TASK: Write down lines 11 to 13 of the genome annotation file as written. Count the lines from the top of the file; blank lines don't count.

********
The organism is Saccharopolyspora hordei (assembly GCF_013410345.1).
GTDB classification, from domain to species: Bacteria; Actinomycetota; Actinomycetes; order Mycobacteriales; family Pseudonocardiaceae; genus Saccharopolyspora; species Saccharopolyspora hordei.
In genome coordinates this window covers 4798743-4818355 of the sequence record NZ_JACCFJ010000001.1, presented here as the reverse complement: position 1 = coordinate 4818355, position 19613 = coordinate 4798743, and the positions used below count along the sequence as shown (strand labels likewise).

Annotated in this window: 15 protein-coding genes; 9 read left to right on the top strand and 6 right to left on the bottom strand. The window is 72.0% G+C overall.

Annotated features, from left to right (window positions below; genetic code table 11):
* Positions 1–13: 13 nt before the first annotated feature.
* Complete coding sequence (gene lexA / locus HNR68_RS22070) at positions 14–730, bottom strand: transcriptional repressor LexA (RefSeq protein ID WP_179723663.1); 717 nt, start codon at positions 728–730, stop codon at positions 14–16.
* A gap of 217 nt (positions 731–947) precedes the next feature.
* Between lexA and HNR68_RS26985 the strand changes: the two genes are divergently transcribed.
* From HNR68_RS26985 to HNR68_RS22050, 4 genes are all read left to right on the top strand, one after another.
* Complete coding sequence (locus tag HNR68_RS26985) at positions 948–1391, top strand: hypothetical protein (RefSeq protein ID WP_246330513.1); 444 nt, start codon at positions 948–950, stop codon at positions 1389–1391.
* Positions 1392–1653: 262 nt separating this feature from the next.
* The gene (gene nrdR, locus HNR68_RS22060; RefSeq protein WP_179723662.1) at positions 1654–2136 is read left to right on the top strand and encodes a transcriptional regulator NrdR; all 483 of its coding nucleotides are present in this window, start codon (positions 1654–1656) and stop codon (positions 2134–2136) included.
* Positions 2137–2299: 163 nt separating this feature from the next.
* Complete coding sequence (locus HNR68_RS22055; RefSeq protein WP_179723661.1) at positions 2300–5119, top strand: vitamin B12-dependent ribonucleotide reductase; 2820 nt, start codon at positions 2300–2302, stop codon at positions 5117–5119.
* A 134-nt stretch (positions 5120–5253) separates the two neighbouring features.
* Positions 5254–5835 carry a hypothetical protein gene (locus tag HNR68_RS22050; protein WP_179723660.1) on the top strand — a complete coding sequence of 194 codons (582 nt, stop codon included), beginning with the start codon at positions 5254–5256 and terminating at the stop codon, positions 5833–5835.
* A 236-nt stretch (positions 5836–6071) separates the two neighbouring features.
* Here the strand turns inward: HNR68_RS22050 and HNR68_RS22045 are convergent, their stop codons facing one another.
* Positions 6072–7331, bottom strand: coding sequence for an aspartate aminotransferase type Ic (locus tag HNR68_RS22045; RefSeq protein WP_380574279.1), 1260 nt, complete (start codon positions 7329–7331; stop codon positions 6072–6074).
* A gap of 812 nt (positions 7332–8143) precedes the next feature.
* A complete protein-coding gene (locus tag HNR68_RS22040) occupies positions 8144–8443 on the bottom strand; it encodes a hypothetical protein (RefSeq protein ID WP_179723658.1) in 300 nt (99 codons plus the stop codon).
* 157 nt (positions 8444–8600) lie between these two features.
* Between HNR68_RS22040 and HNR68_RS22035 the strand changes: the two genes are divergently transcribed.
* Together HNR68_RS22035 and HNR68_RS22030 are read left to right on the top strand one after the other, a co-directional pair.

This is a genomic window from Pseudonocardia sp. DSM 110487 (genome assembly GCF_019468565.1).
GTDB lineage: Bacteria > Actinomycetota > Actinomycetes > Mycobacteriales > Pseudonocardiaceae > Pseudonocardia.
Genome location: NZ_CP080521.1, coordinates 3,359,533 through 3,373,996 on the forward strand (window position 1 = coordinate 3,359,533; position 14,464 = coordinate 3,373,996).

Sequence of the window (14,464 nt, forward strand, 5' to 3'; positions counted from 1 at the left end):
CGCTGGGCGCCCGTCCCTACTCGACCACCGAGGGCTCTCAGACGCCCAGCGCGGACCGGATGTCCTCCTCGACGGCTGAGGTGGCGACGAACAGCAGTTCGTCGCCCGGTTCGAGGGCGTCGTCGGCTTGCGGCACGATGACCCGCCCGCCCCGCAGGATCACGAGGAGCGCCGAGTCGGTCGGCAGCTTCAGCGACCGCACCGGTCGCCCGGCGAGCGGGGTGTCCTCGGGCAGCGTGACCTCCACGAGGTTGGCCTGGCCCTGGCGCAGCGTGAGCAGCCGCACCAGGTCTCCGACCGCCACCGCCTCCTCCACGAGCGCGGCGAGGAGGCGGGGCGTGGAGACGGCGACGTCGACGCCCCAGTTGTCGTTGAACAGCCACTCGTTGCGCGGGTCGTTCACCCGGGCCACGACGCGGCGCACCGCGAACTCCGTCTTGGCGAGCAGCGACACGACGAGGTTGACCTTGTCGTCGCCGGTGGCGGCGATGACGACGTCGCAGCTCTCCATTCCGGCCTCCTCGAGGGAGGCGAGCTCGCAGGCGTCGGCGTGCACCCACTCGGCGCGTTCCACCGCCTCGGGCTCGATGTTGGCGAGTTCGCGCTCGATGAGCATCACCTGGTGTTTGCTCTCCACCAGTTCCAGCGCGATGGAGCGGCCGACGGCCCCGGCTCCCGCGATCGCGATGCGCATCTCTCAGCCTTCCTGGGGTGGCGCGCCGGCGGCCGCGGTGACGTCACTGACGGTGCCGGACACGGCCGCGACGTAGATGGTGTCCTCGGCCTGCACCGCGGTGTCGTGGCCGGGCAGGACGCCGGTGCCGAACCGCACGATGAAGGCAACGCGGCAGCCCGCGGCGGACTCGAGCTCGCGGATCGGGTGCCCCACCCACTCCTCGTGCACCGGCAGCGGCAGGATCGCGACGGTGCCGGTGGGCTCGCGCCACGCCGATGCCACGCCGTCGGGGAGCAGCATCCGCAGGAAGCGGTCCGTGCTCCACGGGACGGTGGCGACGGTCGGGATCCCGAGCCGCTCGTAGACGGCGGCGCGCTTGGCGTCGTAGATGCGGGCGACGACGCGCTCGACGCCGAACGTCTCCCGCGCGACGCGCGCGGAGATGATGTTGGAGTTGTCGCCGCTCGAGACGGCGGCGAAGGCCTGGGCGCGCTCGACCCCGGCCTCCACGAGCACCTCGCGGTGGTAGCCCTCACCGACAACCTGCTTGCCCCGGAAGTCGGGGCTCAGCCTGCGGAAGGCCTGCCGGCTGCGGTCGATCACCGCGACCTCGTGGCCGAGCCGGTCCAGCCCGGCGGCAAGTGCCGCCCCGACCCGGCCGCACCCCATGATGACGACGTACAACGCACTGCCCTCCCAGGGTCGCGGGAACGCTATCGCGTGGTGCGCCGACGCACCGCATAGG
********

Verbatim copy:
* Complete coding sequence (locus tag HNR68_RS26985) at positions 948–1391, top strand: hypothetical protein (RefSeq protein ID WP_246330513.1); 444 nt, start codon at positions 948–950, stop codon at positions 1389–1391.
* Positions 1392–1653: 262 nt separating this feature from the next.
* The gene (gene nrdR, locus HNR68_RS22060; RefSeq protein WP_179723662.1) at positions 1654–2136 is read left to right on the top strand and encodes a transcriptional regulator NrdR; all 483 of its coding nucleotides are present in this window, start codon (positions 1654–1656) and stop codon (positions 2134–2136) included.